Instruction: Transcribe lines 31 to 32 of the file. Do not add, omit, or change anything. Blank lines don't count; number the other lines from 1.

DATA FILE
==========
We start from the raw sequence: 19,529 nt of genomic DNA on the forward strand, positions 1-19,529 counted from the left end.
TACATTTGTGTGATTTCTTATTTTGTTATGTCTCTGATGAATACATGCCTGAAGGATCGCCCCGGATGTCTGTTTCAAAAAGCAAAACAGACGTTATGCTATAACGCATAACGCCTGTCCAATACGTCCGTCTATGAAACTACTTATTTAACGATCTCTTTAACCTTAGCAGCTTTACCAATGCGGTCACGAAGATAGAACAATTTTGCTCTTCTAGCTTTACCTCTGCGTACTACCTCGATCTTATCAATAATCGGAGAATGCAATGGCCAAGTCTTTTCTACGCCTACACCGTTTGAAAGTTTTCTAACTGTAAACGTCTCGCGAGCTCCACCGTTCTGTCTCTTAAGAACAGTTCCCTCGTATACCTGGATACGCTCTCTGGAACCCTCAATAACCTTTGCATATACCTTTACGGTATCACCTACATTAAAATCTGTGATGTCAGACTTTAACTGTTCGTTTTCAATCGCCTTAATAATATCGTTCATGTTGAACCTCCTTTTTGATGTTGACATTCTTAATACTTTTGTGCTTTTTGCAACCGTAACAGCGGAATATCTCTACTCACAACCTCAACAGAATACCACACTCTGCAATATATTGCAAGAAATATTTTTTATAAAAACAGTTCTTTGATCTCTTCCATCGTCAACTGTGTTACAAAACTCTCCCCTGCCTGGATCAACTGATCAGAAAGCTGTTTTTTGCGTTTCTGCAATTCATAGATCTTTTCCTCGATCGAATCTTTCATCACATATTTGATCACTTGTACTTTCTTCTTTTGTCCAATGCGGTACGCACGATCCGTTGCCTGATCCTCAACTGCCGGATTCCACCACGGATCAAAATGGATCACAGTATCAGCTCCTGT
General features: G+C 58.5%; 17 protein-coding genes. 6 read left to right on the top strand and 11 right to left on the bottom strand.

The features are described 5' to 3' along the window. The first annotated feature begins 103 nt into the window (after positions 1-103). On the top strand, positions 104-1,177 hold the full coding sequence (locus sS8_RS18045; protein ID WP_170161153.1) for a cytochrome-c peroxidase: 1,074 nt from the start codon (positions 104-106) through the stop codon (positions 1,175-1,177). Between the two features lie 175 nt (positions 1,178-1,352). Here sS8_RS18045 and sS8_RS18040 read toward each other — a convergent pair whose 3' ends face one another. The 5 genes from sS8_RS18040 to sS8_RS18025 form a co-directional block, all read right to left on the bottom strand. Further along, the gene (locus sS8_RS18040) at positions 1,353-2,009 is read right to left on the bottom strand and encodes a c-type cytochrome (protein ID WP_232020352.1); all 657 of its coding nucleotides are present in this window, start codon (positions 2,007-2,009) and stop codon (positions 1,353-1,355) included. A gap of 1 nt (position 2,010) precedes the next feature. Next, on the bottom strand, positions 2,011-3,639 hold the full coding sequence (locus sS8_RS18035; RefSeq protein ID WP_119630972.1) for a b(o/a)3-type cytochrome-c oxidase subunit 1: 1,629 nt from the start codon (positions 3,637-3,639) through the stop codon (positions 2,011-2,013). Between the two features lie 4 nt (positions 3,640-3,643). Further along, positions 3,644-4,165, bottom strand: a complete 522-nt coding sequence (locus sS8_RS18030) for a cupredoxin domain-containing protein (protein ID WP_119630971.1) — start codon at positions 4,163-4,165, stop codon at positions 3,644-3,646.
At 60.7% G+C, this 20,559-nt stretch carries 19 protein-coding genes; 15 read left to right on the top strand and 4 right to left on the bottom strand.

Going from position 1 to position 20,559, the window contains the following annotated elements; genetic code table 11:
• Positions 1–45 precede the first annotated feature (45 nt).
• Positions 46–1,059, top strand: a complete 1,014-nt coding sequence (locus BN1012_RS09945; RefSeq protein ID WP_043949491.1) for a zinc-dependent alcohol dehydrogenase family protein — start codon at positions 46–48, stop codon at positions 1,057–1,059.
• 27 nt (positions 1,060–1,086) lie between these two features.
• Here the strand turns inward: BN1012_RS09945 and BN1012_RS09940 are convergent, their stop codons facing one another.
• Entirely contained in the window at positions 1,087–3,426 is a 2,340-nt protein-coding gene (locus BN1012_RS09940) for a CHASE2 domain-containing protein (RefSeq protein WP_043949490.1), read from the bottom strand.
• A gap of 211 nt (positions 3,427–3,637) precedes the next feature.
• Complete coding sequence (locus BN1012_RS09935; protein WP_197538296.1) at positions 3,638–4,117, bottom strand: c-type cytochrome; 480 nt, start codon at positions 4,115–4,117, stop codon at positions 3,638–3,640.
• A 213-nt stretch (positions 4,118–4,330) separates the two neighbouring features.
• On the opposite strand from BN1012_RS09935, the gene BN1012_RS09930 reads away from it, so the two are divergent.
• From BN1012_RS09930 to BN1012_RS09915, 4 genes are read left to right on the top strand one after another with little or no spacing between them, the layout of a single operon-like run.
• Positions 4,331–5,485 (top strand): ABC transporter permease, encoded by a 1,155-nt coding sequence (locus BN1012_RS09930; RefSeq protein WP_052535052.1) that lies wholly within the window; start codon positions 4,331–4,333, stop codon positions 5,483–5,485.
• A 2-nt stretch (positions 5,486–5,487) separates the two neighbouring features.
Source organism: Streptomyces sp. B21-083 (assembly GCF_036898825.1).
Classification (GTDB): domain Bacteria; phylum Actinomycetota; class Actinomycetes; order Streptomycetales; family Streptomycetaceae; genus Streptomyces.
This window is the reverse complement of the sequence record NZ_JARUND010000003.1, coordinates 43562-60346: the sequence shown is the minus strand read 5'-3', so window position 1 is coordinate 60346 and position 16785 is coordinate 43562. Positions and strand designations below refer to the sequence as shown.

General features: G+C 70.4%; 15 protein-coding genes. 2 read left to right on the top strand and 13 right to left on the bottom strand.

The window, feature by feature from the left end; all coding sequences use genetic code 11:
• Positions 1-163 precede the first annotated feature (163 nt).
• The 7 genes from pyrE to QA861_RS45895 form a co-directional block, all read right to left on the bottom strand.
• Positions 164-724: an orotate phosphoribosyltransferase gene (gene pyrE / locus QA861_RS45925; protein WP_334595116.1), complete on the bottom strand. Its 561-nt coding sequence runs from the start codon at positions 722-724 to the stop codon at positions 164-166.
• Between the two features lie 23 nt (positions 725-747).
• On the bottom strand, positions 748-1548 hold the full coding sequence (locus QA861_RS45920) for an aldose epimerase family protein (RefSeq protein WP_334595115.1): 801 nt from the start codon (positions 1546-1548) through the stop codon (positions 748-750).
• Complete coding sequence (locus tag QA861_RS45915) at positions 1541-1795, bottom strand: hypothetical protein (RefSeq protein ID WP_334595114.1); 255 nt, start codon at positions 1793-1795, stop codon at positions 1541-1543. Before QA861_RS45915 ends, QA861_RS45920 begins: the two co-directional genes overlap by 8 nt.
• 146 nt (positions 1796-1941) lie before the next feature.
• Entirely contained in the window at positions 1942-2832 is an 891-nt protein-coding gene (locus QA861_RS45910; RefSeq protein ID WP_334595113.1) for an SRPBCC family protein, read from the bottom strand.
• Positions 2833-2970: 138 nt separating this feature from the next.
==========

• Entirely contained in the window at positions 1942-2832 is an 891-nt protein-coding gene (locus QA861_RS45910; RefSeq protein ID WP_334595113.1) for an SRPBCC family protein, read from the bottom strand.
• Positions 2833-2970: 138 nt separating this feature from the next.